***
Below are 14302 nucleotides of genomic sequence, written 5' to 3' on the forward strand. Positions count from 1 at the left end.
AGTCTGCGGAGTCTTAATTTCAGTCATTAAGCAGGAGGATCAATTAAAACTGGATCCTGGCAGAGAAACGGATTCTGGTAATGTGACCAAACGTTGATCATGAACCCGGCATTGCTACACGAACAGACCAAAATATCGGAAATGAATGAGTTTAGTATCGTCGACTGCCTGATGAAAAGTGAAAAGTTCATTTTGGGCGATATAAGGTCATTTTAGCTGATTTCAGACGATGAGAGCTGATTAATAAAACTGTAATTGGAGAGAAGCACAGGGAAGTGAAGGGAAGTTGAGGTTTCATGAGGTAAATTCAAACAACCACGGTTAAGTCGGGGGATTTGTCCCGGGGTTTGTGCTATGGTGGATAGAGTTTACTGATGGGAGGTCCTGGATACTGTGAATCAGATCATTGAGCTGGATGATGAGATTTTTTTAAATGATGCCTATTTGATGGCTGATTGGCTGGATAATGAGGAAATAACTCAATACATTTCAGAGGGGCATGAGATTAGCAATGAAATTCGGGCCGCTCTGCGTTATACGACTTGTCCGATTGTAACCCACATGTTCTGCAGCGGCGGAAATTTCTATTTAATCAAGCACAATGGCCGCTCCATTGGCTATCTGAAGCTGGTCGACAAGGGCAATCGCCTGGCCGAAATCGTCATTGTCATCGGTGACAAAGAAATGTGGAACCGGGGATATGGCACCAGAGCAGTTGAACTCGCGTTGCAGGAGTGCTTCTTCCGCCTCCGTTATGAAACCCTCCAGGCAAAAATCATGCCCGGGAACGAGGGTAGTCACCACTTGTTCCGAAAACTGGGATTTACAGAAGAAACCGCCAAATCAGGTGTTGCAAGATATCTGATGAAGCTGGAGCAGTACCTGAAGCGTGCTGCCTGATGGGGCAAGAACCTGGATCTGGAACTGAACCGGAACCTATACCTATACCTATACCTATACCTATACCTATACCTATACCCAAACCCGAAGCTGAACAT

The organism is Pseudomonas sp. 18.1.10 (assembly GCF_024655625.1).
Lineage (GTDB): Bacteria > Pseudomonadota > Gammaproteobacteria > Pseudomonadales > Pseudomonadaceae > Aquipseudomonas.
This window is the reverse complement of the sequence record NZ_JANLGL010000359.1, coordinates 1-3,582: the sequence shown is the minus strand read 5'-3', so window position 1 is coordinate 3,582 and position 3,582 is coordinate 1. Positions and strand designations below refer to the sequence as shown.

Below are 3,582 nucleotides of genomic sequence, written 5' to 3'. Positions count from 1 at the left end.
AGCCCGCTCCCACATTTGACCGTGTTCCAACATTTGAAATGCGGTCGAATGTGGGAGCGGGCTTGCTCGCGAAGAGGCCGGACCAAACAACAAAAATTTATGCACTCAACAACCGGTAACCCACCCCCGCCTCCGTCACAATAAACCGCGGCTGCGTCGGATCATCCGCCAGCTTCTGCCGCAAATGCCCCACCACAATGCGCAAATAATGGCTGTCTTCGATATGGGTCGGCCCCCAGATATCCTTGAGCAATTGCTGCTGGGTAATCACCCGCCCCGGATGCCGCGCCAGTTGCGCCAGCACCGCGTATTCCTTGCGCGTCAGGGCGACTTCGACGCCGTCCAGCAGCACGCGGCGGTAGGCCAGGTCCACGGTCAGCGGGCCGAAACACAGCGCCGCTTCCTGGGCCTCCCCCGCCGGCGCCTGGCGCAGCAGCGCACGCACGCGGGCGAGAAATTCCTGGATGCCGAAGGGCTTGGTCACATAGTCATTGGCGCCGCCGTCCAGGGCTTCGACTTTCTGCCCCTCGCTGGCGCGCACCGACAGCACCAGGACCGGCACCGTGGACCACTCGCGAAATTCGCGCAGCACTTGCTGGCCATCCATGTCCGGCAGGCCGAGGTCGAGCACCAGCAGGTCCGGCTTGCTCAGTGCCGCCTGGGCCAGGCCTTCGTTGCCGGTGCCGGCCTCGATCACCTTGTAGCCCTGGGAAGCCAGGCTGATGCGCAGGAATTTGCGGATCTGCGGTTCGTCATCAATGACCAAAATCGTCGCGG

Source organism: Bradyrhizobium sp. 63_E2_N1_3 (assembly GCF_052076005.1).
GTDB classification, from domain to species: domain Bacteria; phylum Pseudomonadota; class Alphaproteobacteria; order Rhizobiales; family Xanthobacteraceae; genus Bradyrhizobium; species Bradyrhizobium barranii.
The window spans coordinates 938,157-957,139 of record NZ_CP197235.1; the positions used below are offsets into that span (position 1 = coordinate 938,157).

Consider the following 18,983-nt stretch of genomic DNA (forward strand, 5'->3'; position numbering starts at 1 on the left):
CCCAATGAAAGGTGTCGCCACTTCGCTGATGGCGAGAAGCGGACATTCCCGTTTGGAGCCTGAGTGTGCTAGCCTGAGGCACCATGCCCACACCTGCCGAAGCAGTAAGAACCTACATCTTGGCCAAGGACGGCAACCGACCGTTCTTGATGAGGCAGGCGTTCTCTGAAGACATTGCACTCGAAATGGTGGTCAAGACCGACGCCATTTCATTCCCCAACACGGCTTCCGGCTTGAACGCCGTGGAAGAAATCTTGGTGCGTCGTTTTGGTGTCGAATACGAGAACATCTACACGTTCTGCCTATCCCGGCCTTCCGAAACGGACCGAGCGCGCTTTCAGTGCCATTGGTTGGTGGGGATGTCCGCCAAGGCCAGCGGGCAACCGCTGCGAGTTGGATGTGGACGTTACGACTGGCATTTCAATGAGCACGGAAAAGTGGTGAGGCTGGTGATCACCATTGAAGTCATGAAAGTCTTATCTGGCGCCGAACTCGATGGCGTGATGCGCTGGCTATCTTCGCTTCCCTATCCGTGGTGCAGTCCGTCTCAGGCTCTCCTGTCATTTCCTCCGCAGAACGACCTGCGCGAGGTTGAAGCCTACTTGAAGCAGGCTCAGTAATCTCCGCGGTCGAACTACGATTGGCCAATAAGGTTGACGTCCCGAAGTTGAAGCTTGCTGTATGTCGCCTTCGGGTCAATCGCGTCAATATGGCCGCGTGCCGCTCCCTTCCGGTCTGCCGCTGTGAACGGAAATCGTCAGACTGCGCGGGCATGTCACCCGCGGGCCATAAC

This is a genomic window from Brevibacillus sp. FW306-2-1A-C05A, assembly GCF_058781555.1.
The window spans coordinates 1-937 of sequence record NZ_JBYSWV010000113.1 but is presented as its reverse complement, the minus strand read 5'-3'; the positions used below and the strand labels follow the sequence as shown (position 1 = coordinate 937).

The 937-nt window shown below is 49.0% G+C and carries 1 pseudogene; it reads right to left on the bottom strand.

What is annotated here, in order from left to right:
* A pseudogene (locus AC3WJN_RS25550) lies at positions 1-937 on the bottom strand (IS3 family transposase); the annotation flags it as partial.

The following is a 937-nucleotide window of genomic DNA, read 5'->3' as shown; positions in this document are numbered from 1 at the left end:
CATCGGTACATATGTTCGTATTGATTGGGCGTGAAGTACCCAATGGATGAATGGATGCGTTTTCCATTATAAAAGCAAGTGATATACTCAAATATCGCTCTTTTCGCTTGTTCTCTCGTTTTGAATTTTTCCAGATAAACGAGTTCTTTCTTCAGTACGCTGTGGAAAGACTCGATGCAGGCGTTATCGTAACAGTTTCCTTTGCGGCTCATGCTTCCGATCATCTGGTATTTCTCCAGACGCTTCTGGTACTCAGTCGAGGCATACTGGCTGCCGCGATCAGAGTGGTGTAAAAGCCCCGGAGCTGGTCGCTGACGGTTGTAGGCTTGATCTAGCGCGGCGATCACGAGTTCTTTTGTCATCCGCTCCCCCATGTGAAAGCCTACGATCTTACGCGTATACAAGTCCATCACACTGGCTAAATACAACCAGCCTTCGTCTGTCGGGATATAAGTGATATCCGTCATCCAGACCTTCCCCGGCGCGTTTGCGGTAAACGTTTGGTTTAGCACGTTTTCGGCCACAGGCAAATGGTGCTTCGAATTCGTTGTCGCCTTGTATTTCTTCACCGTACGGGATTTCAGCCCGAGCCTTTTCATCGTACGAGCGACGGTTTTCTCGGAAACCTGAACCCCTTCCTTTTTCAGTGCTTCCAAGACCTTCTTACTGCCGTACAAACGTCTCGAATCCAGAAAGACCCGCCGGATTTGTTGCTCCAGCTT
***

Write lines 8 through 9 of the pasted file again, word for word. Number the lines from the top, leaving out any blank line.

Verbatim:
Source organism: Bradyrhizobium sp. 63_E2_N1_3 (assembly GCF_052076005.1).
GTDB classification, from domain to species: domain Bacteria; phylum Pseudomonadota; class Alphaproteobacteria; order Rhizobiales; family Xanthobacteraceae; genus Bradyrhizobium; species Bradyrhizobium barranii.